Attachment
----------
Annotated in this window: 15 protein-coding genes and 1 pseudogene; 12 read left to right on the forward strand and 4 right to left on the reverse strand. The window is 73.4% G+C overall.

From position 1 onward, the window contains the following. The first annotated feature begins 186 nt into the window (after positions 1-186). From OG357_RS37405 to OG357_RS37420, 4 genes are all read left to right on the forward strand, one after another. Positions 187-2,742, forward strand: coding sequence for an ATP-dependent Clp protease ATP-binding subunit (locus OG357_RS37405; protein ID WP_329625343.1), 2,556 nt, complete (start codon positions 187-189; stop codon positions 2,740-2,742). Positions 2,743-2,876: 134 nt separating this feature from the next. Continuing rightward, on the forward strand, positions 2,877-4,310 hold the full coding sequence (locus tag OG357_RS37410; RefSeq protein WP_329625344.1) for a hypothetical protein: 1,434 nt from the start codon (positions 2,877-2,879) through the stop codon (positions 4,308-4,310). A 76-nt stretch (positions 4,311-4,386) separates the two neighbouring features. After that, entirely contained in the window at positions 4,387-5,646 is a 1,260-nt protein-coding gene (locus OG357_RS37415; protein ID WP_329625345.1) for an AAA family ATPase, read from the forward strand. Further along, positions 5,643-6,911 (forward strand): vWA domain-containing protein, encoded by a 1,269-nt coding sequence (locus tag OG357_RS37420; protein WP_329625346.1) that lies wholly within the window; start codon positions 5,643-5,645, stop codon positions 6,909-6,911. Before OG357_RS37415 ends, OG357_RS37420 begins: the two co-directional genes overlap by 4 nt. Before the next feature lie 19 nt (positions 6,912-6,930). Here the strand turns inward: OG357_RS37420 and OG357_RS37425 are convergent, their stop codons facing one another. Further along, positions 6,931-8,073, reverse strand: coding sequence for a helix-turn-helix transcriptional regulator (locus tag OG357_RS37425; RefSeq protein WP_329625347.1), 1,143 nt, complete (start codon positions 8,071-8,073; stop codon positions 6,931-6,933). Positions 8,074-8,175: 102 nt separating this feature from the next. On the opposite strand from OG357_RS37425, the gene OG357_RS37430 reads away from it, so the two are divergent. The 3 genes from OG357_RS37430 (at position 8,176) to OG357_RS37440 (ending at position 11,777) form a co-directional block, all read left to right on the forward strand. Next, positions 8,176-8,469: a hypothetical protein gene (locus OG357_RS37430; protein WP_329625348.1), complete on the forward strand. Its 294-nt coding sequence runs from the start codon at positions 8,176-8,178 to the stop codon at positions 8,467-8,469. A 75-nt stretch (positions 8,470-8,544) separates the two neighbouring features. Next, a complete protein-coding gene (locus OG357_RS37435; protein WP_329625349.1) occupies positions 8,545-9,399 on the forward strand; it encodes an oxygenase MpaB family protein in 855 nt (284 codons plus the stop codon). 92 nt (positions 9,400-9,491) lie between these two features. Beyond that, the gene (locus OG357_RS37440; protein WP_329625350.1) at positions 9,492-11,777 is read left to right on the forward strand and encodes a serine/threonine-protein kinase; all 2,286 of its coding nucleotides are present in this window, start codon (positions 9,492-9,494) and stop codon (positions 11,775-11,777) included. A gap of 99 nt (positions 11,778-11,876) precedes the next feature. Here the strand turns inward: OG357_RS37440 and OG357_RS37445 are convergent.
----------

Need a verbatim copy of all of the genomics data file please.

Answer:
Annotated in this window: 15 protein-coding genes and 1 pseudogene; 12 read left to right on the forward strand and 4 right to left on the reverse strand. The window is 73.4% G+C overall.

From position 1 onward, the window contains the following. The first annotated feature begins 186 nt into the window (after positions 1-186). From OG357_RS37405 to OG357_RS37420, 4 genes are all read left to right on the forward strand, one after another. Positions 187-2,742, forward strand: coding sequence for an ATP-dependent Clp protease ATP-binding subunit (locus OG357_RS37405; protein ID WP_329625343.1), 2,556 nt, complete (start codon positions 187-189; stop codon positions 2,740-2,742). Positions 2,743-2,876: 134 nt separating this feature from the next. Continuing rightward, on the forward strand, positions 2,877-4,310 hold the full coding sequence (locus tag OG357_RS37410; RefSeq protein WP_329625344.1) for a hypothetical protein: 1,434 nt from the start codon (positions 2,877-2,879) through the stop codon (positions 4,308-4,310). A 76-nt stretch (positions 4,311-4,386) separates the two neighbouring features. After that, entirely contained in the window at positions 4,387-5,646 is a 1,260-nt protein-coding gene (locus OG357_RS37415; protein ID WP_329625345.1) for an AAA family ATPase, read from the forward strand. Further along, positions 5,643-6,911 (forward strand): vWA domain-containing protein, encoded by a 1,269-nt coding sequence (locus tag OG357_RS37420; protein WP_329625346.1) that lies wholly within the window; start codon positions 5,643-5,645, stop codon positions 6,909-6,911. Before OG357_RS37415 ends, OG357_RS37420 begins: the two co-directional genes overlap by 4 nt. Before the next feature lie 19 nt (positions 6,912-6,930). Here the strand turns inward: OG357_RS37420 and OG357_RS37425 are convergent, their stop codons facing one another. Further along, positions 6,931-8,073, reverse strand: coding sequence for a helix-turn-helix transcriptional regulator (locus tag OG357_RS37425; RefSeq protein WP_329625347.1), 1,143 nt, complete (start codon positions 8,071-8,073; stop codon positions 6,931-6,933). Positions 8,074-8,175: 102 nt separating this feature from the next. On the opposite strand from OG357_RS37425, the gene OG357_RS37430 reads away from it, so the two are divergent. The 3 genes from OG357_RS37430 (at position 8,176) to OG357_RS37440 (ending at position 11,777) form a co-directional block, all read left to right on the forward strand. Next, positions 8,176-8,469: a hypothetical protein gene (locus OG357_RS37430; protein WP_329625348.1), complete on the forward strand. Its 294-nt coding sequence runs from the start codon at positions 8,176-8,178 to the stop codon at positions 8,467-8,469. A 75-nt stretch (positions 8,470-8,544) separates the two neighbouring features. Next, a complete protein-coding gene (locus OG357_RS37435; protein WP_329625349.1) occupies positions 8,545-9,399 on the forward strand; it encodes an oxygenase MpaB family protein in 855 nt (284 codons plus the stop codon). 92 nt (positions 9,400-9,491) lie between these two features. Beyond that, the gene (locus OG357_RS37440; protein WP_329625350.1) at positions 9,492-11,777 is read left to right on the forward strand and encodes a serine/threonine-protein kinase; all 2,286 of its coding nucleotides are present in this window, start codon (positions 9,492-9,494) and stop codon (positions 11,775-11,777) included. A gap of 99 nt (positions 11,778-11,876) precedes the next feature. Here the strand turns inward: OG357_RS37440 and OG357_RS37445 are convergent.